Paxton's campaign included a $2 million bank loan secured by her husband's campaign. Despite being outspent by more than 2-1, Paxton secured her party's nomination in March, with 54.4 percent of the vote. That race previously held the record for the most expensive legislative primary campaign in Texas history, totaling more than $6 million, with Don Huffines spending $2.3 million before ousting Carona, who spent nearly $4 million. Don Huffines won the seat with 50.6 percent of the vote to Carona's 49.4 percent, a 635-vote margin denying the longtime legislator a seventh term in office.

State audit finds billion-dollar errors in Texas health agency's contracting process (Texas Tribune) LINK TO STORY

A new state audit has found that Texas’ health agency may have awarded more than $3.4 billion in contracts erroneously — another scandal at an agency that has lost six of its top leaders over the last several months in a wave of contracting disasters.
The Texas State Auditor’s Office said Tuesday it had identified errors in the procurement formulas used by the Texas Health and Human Services Commission in all 28 procurements it examined — and in five of the biggest contracts it looked at, totaling over $3 billion, it could not confirm that the agency had awarded contracts to the best applicants.

Activists demand recount of signatures for failed paid sick leave petition (Dallas Morning News) LINK TO STORY

Activists have demanded that the city recount signatures for a paid sick leave petition a day after Dallas' city secretary announced that the effort fell short by 871 valid signatures. The Texas Civil Rights Project sent a letter Tuesday to Bilierae Johnson, the city's secretary, and said that her office's "process for verifying signatures resulted in the rejection of signatures that are valid and should have been counted." Johnson could not be reached for comment.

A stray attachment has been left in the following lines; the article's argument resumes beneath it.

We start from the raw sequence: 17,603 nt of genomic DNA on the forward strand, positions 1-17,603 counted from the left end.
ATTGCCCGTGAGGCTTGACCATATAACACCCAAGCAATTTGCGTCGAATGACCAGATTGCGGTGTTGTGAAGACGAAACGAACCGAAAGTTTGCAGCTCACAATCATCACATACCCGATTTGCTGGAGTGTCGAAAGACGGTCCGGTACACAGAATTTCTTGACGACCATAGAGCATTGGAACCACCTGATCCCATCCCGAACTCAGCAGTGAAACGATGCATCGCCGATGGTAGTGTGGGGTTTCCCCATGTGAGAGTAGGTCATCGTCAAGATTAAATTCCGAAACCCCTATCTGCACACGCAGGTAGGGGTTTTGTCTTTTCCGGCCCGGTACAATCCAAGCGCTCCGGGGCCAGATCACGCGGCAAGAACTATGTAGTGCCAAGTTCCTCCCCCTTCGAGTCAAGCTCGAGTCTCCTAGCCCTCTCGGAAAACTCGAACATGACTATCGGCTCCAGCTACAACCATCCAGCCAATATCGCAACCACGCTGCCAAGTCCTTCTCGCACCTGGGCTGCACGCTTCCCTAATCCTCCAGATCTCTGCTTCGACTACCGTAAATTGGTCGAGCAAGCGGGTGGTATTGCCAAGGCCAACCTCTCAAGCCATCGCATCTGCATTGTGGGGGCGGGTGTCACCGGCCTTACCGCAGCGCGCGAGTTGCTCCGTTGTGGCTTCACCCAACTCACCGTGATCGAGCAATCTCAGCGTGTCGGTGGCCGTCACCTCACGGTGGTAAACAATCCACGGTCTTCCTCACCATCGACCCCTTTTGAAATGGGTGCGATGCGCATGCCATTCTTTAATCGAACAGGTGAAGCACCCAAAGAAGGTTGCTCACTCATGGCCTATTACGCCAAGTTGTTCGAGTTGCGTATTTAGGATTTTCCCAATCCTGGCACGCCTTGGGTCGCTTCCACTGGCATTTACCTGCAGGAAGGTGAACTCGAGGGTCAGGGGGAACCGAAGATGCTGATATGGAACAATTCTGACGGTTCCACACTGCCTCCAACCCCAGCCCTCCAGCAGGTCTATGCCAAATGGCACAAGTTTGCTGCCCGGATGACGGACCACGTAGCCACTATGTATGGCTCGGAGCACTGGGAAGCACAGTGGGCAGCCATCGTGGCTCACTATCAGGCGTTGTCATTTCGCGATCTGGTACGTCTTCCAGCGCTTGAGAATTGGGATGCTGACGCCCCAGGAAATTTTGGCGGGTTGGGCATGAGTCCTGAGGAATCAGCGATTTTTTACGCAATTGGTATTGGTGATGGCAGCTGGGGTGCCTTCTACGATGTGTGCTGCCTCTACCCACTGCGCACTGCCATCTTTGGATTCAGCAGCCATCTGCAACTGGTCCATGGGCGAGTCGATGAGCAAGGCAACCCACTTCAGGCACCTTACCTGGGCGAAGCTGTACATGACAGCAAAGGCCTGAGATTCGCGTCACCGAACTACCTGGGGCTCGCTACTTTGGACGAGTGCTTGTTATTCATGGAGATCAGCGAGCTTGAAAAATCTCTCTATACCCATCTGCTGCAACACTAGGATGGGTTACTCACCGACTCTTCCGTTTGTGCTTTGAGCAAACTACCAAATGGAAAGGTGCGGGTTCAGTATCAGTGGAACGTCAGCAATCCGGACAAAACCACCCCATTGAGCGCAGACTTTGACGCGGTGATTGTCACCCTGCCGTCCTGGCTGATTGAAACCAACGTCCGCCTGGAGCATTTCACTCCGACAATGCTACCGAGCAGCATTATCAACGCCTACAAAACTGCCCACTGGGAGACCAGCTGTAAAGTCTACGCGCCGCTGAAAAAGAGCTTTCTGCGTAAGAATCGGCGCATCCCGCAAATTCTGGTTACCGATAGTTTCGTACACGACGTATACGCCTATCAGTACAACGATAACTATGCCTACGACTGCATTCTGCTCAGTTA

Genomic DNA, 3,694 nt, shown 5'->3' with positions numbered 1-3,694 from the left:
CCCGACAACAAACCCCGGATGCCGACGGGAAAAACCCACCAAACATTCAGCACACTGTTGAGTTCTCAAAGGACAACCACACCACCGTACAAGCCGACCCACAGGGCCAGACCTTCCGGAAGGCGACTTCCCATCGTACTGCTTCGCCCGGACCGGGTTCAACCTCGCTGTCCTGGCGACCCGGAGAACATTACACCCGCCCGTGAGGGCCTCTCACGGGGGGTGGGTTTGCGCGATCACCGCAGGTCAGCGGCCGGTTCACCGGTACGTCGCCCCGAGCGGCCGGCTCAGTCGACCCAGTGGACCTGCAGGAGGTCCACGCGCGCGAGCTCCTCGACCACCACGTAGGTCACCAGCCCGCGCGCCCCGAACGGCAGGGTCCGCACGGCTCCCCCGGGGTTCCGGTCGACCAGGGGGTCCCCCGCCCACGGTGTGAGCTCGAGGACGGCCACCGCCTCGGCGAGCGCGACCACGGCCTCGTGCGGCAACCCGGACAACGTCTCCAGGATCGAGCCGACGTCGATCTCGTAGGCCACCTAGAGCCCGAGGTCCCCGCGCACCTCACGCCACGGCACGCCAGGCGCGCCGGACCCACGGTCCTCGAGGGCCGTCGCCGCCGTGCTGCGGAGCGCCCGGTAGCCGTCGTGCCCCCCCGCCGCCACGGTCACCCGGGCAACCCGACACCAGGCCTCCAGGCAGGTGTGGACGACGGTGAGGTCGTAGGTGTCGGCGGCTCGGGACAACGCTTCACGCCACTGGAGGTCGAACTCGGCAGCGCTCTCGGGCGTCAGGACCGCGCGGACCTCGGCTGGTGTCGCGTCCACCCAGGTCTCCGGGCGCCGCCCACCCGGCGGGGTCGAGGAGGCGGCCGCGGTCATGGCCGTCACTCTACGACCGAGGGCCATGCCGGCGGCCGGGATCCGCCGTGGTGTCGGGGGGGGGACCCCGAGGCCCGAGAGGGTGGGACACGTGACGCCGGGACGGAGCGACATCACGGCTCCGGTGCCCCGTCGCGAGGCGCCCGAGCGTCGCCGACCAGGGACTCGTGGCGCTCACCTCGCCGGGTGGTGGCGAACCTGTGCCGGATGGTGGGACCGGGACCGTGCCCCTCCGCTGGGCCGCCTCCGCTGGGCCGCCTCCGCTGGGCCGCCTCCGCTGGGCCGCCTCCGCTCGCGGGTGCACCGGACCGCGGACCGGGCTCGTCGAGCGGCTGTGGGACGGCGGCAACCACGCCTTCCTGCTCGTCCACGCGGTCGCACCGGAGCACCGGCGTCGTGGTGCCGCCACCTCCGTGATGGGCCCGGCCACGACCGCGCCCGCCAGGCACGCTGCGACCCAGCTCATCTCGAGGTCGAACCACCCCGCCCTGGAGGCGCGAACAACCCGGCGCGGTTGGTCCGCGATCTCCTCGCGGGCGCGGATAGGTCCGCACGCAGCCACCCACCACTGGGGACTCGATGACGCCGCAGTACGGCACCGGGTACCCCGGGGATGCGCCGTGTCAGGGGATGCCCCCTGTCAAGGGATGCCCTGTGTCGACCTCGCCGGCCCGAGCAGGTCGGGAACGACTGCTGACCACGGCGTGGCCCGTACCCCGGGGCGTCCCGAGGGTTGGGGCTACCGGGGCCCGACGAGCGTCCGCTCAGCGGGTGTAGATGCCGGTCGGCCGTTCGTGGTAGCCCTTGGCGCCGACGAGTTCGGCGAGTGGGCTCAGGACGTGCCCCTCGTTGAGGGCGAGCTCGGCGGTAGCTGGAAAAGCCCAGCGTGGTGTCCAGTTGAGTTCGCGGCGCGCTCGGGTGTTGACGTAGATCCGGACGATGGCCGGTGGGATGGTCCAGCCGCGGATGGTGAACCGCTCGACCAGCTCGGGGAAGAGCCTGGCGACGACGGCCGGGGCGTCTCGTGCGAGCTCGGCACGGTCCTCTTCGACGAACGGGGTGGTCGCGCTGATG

The petition, which was submitted to the city in April, is part of a larger political effort to require private employers across the state to offer paid sick time, particularly for workers in service industries like restaurants and day cares. According to the letter, which was sent on behalf of Working Texans for Paid Sick Leave, there are 31,473 petition signatures that Johnson rejected that should be re-reviewed.
The letter says that Johnson and her team previously reviewed 36,000 signatures that they had rejected and found 1,100 that were actually valid. But the letter claims that the same process was not used for the rest of the rejected signatures. The letter also says that 2,841 signatures were rejected because they did not include a date of birth and voter registration number and that the city made no attempt to match those signatures to voter files. Texas Civil Rights Project asked that Johnson re-examined the signatures by July 24.

Houston company plans massive offshore terminal to export Permian oil (Houston Chronicle) LINK TO STORY

As more of the nation’s oil production flows to the Texas Gulf Coast, one Houston firm aims to build a massive offshore terminal to ship much of the nation’s record crude volumes overseas. Enterprise Products Partners said Tuesday it plans to construct an oil export terminal and dock miles off the Texas coastline that can accommodate the world’s largest crude-carrying vessels.
Energy analysts estimated the project cost at $1 billion to $2 billion. Putting the terminal out to sea solves a critical problem for very large crude carriers, or VLCCs, more of which have been heading to Texas since the recent widening of the Panama Canal.
Despite ongoing dredging efforts, water depths at Texas ports aren’t deep enough for these giant ships to fill to capacity. So Enterprise plans to build pipelines to run about 80 miles from its Houston-area network to the offshore terminal where the water is naturally deeper.


Trump Walks Back Controversial Comments On Russian Election Interference (KUT) LINK TO STORY

A day after his much-criticized news conference with Russian President Vladimir Putin, President Trump attempted some damage control Tuesday, saying "I accept" the findings of the U.S. intelligence community that Russia interfered in the 2016 presidential campaign.
But he again repeated his claim that there was no collusion between his presidential campaign and Russia and suggested that others may have interfered in the election.
During his news conference along side Putin in Helsinki on Monday, Trump stated he didn't see "any reason" why Russia was responsible for hacking the 2016 election, as U.S. intelligence agencies have found.